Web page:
All posts tagged daniel nava

→ ‘Intangibles’ give Gomes nod in LF

By any statistical measure, Daniel Nava should be drawing the start in left field for the Red Sox in Game 3 of the ALCS Tuesday afternoon. The switch-hitting Nava has a slash line of .322/.411/.484/.894 against right-handed pitchers. He has faced Game 3 starter Justin Verlander just once, but hit a three-run double and drew a walk in four plate appearances. That was in Fenway Park on May 29, 2012.

The right-handed hitting Gomes, meanwhile, has a slash line of .258/.341/.404/.745 vs. right-handed pitchers. He has 13 plate appearances in his career against Verlander. He is 0 for 9 with 3 walks and a sacrifice fly.

Decisions like this make me nervous. The right decision, without looking at outcomes, is to play Nava. Of course, everyone will evaluate Farrell’s decision based on how well Gomes plays tonight.

→ Nava brings a Win to the Sox and to Boston!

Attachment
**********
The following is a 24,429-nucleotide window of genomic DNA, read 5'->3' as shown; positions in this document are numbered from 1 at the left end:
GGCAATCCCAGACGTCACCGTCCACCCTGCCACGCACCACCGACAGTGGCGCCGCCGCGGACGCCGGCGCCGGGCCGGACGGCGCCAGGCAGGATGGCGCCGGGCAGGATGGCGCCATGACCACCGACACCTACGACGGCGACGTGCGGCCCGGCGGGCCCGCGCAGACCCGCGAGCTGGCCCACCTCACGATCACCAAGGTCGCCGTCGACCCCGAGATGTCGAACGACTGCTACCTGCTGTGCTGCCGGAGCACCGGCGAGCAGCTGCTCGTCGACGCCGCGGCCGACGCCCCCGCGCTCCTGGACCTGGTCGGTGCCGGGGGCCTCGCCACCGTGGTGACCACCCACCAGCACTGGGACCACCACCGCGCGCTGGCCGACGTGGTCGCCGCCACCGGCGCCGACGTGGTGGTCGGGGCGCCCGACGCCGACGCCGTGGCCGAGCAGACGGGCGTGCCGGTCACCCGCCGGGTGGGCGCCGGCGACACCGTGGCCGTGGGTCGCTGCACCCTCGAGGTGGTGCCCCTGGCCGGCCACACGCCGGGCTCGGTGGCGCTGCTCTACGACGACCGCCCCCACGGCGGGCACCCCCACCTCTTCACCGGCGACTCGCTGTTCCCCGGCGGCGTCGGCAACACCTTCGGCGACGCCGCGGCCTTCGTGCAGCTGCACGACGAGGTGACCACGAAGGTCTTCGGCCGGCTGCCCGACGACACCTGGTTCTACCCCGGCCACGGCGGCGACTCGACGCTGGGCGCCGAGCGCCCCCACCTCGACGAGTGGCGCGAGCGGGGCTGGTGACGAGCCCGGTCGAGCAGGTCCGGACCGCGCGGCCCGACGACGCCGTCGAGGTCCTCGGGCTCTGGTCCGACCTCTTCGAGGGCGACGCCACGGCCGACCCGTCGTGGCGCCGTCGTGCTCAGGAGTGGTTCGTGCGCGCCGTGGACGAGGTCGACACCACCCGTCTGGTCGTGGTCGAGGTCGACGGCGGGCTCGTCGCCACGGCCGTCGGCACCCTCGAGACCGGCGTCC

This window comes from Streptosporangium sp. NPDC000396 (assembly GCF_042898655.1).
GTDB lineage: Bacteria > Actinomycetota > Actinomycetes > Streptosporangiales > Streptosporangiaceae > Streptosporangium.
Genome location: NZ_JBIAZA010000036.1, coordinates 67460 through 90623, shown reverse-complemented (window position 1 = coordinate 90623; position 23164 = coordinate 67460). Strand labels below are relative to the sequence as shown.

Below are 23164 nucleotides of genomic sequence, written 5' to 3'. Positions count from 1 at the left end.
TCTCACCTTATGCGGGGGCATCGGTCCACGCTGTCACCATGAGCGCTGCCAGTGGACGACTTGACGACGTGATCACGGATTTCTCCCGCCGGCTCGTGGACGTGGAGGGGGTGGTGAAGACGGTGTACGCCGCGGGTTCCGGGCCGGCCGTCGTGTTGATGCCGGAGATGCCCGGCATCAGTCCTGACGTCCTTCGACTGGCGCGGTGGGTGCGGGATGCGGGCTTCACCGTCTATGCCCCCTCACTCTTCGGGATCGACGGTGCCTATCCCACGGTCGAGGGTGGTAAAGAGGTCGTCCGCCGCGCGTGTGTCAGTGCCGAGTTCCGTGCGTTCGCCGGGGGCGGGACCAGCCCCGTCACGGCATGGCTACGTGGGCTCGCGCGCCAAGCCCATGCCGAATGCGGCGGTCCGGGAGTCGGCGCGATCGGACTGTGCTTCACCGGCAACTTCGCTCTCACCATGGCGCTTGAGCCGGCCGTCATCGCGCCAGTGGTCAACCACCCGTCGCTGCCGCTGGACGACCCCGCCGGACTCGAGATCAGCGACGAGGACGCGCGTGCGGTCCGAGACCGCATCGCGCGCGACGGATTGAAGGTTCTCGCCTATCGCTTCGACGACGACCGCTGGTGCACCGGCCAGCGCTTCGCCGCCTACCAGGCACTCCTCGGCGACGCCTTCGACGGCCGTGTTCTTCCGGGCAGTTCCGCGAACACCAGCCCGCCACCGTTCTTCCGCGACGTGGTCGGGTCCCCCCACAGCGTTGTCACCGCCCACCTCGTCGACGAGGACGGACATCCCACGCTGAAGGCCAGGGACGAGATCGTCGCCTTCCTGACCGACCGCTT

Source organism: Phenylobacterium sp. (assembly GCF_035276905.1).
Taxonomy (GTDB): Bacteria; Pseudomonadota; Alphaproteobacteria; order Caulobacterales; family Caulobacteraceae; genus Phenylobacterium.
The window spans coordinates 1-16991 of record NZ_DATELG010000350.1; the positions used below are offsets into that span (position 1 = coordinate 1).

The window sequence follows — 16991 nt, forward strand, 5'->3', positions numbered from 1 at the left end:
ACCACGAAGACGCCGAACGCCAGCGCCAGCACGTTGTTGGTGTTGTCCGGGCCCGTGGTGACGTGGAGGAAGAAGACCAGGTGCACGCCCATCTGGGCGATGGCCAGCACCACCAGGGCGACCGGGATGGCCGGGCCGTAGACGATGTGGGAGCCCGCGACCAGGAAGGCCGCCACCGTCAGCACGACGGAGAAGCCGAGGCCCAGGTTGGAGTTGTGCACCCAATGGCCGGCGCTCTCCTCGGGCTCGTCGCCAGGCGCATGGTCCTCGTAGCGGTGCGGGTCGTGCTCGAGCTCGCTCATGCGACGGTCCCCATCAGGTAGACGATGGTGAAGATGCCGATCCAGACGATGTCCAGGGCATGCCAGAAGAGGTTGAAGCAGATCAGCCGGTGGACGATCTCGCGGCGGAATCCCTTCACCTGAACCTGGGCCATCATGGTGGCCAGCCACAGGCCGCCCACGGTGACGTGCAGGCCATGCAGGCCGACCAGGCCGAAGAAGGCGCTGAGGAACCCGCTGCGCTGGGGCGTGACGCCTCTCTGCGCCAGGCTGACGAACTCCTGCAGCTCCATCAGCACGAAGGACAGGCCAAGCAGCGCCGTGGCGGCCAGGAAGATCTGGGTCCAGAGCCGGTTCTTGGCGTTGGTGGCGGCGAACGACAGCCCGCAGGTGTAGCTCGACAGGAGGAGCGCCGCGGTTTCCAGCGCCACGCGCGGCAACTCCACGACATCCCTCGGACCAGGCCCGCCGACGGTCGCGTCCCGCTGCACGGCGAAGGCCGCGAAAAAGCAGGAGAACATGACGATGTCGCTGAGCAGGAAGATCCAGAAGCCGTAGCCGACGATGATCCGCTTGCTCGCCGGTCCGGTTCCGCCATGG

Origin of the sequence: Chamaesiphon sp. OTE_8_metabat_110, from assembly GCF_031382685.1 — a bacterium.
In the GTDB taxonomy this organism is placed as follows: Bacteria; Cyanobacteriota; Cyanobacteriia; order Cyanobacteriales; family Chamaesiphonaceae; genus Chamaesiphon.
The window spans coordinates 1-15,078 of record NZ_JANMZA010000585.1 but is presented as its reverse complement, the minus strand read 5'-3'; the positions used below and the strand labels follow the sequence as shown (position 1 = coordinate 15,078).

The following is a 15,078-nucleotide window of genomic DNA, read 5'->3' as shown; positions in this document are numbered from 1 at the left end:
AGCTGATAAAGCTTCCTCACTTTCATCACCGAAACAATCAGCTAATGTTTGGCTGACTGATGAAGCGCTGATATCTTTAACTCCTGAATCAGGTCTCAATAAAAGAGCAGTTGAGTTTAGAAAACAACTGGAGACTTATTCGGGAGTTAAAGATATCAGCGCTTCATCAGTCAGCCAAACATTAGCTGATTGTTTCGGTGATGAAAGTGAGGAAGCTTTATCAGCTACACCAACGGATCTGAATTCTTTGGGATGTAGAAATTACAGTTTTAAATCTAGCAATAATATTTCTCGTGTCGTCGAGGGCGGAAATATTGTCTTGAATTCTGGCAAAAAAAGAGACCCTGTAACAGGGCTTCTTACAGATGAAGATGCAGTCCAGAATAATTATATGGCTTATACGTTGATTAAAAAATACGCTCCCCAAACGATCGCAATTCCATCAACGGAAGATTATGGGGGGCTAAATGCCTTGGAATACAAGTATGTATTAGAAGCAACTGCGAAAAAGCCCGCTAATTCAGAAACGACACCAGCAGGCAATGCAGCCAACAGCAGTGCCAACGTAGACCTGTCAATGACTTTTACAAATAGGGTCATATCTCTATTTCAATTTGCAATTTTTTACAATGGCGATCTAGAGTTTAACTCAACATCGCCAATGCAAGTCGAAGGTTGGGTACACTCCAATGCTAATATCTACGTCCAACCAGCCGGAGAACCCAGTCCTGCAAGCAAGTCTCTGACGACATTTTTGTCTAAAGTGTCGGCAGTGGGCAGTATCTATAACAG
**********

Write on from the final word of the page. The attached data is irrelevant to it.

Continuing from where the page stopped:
What a great end to a great day at Fenway.

→ Nava on the Comeback Trail and Looking for Playing Time

Let Carl Crawford get his surgery. Give Daniel Nava more playing time. Problem solved.

The Second Act for Daniel Nava

Firebrand of the American League has an excellent article about Daniel Nava’s success in his most recent trip to the majors.

After 2010, it seemed that Daniel Nava’s career had peaked with the very first pitch of his major league career. Well, despite every odd, he’s returned. And he’s fighting to become more than a footnote, more than a “Oh, isn’t that the kid who hit a grand slam on his first pitch?” in local conversations. Every swing he takes, every base he rounds, is fighting to erase that reputation, reworking a history that seemed all but written in stone. Lacing a 100 MPH pitch from MVP Justin Verlander for a three-run double is a good place to start, but to really change things, you’d imagine that Nava has to make an impact in another month, one that starts with an O. It’s been a few years since the Sox have gotten that chance. But then again, if anyone knows about waiting a few years for a chance, it’s Daniel Nava.

Count me among those who assumed the Nava was a one grand slam wonder. I’m extremely glad to have been proven wrong.